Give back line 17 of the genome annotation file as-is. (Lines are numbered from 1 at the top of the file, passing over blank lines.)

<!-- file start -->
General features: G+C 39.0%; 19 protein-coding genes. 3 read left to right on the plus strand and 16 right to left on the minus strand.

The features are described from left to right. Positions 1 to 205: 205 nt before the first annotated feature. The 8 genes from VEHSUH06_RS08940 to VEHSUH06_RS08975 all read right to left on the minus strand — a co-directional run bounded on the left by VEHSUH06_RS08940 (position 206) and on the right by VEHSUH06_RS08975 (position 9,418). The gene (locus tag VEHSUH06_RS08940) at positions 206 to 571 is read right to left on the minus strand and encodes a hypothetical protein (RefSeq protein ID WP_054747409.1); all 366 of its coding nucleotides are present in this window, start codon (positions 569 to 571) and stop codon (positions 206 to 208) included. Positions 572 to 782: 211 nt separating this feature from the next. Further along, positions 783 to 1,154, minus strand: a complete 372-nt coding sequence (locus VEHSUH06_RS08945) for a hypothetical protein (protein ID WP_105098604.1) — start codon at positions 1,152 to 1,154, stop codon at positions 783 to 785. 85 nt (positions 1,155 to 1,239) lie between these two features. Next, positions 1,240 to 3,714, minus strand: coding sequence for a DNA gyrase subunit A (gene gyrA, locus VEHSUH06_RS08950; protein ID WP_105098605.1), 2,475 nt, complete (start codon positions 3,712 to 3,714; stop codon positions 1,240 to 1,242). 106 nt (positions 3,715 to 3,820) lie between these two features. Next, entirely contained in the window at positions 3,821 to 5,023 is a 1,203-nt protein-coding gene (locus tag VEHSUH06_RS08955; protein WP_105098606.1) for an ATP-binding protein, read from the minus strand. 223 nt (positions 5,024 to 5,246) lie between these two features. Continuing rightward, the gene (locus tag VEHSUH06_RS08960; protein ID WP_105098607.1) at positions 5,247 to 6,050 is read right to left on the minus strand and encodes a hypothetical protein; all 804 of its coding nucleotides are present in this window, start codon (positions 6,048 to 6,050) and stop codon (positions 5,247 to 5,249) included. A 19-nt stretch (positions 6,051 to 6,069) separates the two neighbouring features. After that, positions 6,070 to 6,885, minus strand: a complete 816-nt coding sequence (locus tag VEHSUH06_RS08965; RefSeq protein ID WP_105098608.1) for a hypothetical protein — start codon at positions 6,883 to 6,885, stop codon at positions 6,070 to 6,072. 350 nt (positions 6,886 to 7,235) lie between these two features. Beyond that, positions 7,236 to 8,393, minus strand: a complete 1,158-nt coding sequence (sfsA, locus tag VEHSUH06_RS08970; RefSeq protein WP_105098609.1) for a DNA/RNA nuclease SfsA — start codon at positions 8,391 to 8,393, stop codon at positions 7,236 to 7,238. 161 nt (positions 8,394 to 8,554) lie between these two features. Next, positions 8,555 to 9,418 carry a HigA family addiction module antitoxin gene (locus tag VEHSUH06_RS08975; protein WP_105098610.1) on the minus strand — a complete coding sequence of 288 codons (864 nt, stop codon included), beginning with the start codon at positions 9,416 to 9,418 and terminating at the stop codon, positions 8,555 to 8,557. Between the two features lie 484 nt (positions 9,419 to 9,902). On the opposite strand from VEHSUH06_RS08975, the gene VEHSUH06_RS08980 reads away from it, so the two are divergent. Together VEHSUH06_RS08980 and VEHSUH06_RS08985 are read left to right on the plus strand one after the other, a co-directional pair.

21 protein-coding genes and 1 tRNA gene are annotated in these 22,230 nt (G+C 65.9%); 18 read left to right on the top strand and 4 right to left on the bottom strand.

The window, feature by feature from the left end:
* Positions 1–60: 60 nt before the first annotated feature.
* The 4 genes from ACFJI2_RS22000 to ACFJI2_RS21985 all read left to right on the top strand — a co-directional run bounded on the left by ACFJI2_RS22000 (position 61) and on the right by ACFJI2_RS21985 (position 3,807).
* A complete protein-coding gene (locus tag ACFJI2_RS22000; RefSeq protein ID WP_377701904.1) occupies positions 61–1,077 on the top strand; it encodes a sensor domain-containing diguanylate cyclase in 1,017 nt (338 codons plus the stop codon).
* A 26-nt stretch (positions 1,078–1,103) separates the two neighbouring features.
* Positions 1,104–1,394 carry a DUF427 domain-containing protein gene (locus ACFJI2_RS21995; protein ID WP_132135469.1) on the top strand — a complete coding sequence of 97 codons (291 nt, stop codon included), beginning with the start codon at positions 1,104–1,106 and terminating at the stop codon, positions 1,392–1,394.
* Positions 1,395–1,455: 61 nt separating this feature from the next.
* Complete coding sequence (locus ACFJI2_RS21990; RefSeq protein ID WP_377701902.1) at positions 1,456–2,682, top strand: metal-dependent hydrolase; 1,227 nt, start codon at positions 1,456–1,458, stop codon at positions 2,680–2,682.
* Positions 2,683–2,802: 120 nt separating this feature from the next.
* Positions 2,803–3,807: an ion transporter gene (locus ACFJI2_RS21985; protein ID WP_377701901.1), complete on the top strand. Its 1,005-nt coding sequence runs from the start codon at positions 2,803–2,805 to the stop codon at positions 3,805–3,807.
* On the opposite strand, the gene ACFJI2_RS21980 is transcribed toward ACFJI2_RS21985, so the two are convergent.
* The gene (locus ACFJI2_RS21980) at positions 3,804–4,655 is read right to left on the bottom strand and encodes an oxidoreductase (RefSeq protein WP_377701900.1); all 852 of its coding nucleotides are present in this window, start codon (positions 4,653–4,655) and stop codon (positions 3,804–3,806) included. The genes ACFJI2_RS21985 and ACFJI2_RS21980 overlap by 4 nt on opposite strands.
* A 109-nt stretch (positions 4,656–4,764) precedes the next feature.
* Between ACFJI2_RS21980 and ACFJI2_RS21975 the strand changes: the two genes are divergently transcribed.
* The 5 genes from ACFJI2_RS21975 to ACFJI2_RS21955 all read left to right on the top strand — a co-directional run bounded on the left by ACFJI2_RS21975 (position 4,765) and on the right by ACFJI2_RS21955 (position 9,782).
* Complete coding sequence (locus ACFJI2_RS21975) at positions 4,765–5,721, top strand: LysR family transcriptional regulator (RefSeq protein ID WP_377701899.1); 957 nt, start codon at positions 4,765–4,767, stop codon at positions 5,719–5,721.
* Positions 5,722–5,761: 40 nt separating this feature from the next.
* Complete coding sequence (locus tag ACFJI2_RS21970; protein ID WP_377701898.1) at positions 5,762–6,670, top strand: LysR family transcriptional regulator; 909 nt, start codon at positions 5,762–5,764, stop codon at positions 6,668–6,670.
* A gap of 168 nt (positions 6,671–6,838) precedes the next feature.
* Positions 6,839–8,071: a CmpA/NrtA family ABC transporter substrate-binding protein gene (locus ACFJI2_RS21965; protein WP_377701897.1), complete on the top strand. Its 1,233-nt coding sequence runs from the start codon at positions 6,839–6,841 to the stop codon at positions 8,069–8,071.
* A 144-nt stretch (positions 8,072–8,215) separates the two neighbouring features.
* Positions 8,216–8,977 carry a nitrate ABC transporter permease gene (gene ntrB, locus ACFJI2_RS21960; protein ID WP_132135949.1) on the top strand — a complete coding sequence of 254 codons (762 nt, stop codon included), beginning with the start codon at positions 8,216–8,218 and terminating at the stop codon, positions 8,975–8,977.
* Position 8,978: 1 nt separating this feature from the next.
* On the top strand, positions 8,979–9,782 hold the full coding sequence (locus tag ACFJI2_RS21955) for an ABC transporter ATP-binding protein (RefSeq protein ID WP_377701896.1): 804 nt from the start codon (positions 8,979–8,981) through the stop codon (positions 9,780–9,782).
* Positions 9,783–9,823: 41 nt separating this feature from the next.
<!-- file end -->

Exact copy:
* Between ACFJI2_RS21980 and ACFJI2_RS21975 the strand changes: the two genes are divergently transcribed.